According to an exemplary embodiment, a device is provided for each of the flashing lights to generate the timing signal. For instance, a power supply device, which supplies power to each light from the wild frequency power source signal, may be configured to generate the timing signal.
According to a particular exemplary embodiment, the flashing lights may be installed as anti-collision lights of an aircraft, which are powered by the aircraft's wild frequency AC bus.
Further aspects in the scope of applicability of the present invention will become apparent from the detailed description provided hereinafter. However, it should be understood that the detailed description and the specific embodiments therein, while disclosing exemplary embodiments of the invention, are provided for purposes of illustration only.
The present invention is directed to a system and method for synchronizing the operation of flashing lights, which are powered by a common wild frequency source.
As used in this detailed description, the terms “light” or “flashing light” refer to any set of two or more light sources that share a common interface to a wild frequency power source. Furthermore, the term “lighthead” refers to a device encompassing such a light, which may or may not incorporate the power supply device.
For example, each light may be comprised of a set of light-emitting diodes (LEDs) commonly connected to a power supply device to receive power from a wild frequency AC bus. In this example, the power supply device may be designed to regulate the LEDs to uniformly flash according to a particular rate and duration.
However, other types of light sources (e.g., xenon flashtubes, halogen lamps) may be implemented in each flashing light. Also, it is contemplated that different types of light sources may be implemented in different lights, which are synchronized according to an exemplary embodiment of the present invention. In another embodiment, it is further contemplated that different types of light sources may be implemented in the same light.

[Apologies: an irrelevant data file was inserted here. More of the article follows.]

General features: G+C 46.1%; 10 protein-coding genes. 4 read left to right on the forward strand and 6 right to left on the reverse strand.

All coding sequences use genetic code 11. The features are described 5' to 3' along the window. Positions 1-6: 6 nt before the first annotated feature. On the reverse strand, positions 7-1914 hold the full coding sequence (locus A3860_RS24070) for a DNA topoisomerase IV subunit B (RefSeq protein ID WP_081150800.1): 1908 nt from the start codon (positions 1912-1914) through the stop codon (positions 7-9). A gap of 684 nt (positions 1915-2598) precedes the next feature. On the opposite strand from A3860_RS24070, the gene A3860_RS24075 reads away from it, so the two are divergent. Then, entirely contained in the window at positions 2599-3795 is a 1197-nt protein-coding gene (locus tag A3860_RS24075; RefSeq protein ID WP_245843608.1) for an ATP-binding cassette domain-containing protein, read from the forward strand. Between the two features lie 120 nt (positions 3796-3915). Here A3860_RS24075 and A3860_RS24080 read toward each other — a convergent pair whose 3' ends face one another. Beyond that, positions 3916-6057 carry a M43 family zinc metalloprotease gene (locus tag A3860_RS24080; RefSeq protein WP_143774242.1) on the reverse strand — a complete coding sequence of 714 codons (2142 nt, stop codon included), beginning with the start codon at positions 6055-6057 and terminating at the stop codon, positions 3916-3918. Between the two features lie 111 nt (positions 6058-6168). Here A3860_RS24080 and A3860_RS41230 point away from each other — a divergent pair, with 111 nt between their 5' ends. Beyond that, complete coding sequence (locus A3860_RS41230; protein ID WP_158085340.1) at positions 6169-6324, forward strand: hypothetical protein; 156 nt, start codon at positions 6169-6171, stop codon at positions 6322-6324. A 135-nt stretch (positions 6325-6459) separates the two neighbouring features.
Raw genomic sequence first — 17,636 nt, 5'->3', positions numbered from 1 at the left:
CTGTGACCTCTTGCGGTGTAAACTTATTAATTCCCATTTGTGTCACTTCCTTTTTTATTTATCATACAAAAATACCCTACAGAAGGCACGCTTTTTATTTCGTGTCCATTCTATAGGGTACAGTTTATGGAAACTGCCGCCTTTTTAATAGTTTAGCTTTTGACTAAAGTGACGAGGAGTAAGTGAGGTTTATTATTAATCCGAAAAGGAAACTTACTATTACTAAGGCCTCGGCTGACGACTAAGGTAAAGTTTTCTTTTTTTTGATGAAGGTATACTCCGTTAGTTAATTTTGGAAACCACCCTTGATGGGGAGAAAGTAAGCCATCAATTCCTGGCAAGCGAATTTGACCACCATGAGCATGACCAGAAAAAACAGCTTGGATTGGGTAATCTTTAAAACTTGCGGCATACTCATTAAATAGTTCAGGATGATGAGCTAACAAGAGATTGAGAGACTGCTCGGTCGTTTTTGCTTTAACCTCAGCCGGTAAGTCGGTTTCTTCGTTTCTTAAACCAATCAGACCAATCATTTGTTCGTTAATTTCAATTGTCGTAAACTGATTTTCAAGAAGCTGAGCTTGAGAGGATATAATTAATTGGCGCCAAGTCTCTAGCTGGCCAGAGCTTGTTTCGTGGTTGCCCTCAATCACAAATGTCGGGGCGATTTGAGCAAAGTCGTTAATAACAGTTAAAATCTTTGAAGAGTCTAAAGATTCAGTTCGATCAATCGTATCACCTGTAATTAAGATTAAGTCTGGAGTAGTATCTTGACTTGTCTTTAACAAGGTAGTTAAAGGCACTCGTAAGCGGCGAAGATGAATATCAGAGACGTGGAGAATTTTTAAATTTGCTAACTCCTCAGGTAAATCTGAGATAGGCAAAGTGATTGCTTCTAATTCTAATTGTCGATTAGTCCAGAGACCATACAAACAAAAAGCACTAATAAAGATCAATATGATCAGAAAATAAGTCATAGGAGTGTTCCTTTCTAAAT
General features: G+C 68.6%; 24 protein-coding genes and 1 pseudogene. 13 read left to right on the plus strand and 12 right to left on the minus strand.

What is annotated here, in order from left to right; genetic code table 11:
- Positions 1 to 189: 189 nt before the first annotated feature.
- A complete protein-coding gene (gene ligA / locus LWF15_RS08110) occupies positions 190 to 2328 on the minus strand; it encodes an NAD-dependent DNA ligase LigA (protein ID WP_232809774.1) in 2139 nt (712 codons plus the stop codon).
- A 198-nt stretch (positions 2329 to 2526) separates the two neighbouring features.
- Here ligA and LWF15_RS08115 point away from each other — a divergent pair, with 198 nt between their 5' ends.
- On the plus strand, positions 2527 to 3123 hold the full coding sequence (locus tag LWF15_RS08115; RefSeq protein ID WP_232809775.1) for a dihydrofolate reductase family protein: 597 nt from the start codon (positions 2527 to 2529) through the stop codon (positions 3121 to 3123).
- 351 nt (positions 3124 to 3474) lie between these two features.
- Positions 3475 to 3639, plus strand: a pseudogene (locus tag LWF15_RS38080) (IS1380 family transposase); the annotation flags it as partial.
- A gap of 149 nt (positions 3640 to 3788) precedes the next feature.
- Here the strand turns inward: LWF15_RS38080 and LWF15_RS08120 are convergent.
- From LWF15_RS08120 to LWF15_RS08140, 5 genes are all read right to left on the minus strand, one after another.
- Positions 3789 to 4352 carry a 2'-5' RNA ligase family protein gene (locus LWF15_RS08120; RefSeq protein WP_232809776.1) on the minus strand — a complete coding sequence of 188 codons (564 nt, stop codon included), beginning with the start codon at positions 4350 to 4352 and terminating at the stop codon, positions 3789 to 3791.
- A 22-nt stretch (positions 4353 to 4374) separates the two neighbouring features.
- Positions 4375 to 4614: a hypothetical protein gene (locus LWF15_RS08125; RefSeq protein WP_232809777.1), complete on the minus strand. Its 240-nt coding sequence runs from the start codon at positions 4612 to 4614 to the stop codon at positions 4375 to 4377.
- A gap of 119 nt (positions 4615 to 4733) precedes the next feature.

A common wild frequency AC source is used for powering multiple flashing lights. According to an exemplary embodiment, each lighthead includes a power supply device that supplies power to the corresponding light in such a manner as to regulate both flash rate and duration based on the wild frequency power source. By independently controlling the flashing operation of each of the lights in accordance with a common source, synchronization of the flashing lights may be achieved.
In a particular exemplary embodiment, the power supply device of each lighthead utilizes a precision oscillator (crystal, ceramic resonator, etc.) and counter to generate the timing signal. This timing signal controls the flashing operation, e.g., when and for how long each flash occurs. While the use of a precision oscillator allows the flash rate to be very precise, some drift will eventually occur if there is no synchronization. Thus, the power supply device generates a sync reset signal to update or reset the timing signal in accordance with the wild frequency source. Specifically, a clock signal is derived from the common wild frequency source in order to generate the sync reset signal. This clock signal is hereafter referred to as the sync reference signal.
According to this embodiment, all of the power supply devices of the respective lights are connected to the same wild frequency source and are switched on (i.e., energized) at the same time. As such, their sync reference signals may be synchronized regardless of the actual AC line frequency of the source.